State lawmakers, stung by criticism that their attempt to gut the California Public Records Act last week was about secrecy in government—not fiscal responsibility, as they claim—introduced a proposal that voters pass a constitutional amendment ensuring that local governments get stuck with the bill, not the state.
The Senate and Assembly passed a trailer bill to the budget, supported by Governor Jerry Brown, that would effectively suspended key portions of the act to save the state from having to reimburse local entities for giving the public access to records and help in obtaining them.
The state has been on the hook since a May 2011 decision (pdf) by the Commission on State Mandates (CSM). The commission is a quasi-judicial administrative body that interprets state law to decide if local agencies and school districts are entitled to reimbursements for state-mandated increased costs to their budgets. In the case of the Public Records Act, the answer was “yes.”
The act makes clear the right of people to have access to copies of state and local government documents. It also requires that state and local agencies have written guidelines for public access and to post these guidelines at their offices. Brown and state lawmakers say they have no quibble with that. They just don’t want the state to have to pay for it.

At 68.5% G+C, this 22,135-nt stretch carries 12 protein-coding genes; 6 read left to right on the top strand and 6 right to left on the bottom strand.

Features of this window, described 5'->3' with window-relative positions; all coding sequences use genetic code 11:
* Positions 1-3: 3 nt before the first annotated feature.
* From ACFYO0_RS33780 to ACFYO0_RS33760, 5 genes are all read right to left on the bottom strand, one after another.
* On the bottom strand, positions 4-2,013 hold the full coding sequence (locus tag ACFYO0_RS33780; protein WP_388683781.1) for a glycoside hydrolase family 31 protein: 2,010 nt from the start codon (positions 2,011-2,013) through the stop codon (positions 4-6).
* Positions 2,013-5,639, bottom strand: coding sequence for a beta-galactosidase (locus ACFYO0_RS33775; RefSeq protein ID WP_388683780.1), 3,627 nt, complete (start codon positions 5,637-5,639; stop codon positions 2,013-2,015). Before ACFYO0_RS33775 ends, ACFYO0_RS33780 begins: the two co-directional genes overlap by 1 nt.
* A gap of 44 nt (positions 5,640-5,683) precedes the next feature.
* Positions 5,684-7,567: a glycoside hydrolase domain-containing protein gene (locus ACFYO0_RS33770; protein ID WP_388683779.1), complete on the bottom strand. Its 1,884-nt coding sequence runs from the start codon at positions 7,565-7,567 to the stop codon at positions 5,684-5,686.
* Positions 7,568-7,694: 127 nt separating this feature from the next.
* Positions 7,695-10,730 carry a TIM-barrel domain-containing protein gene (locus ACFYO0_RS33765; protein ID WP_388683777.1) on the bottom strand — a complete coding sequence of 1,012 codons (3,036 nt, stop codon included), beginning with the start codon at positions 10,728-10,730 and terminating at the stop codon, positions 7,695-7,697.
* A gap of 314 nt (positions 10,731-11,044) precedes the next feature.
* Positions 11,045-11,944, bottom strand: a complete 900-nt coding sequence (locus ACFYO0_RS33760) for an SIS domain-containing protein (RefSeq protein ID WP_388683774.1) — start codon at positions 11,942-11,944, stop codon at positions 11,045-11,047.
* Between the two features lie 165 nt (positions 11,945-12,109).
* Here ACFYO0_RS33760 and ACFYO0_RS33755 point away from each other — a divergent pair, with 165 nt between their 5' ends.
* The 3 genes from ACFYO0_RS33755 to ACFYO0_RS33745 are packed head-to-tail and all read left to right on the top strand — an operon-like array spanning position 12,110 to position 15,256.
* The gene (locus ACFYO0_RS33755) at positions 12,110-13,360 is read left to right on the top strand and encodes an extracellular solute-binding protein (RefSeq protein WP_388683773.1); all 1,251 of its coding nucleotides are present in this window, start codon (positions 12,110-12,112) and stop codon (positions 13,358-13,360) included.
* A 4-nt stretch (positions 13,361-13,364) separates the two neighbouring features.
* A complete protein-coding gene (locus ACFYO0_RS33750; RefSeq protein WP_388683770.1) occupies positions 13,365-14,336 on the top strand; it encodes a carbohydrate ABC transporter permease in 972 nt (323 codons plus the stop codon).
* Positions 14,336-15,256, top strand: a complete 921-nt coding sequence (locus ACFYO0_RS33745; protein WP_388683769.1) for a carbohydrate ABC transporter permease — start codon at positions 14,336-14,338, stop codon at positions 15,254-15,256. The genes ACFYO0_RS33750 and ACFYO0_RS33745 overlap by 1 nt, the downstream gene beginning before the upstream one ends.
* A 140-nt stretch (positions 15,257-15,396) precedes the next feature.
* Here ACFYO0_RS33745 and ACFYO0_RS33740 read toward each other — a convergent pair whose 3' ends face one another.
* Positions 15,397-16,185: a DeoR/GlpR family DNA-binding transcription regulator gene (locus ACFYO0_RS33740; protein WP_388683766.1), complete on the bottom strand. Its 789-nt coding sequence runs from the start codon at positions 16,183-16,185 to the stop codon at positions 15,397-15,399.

The fear among good government folk is that without state funding, local entities, especially those that are strapped for cash, won’t provide much, if any, access to a key element of government transparency and accountability.
News of the stealth legislation surfacing at the tail end of the budget process generated a firestorm of protest from media outlets across the state and a quick reversal by Assembly leader John A. Pérez. But Senate leader Darrell Steinberg was reluctant to join him.
On Friday, Steinberg and Senator Mark Leno, both Democrats, introduced legislation that would let voters decide the issue next June, and on Monday legislation was amended to restore the status quo and sent to the governor.
Critics who find California’s state government somewhat lacking in transparency and not getting any better were skeptical of the motive behind the trailer bill. But Governor Brown could make a strong argument that the dispute is not about public access to records.
He and many state lawmakers oppose most reimbursements for state mandates, and the state has gone out of its way not to make many since 2002, according to Jim Miller at the Riverside Press-Enterprise. It can take up to six years for the State Mandate Commission to clear a claim and about a third of them are rejected.
Cities and counties say they are owed $1.8 billion for unpaid mandates, including those for public record access, and the independent Legislative Analyst’s Office agrees.
“They are legal obligations and eventually the state will have to pay them,” Marianne O’Malley of the Analyst’s Office told the Press-Enterprise.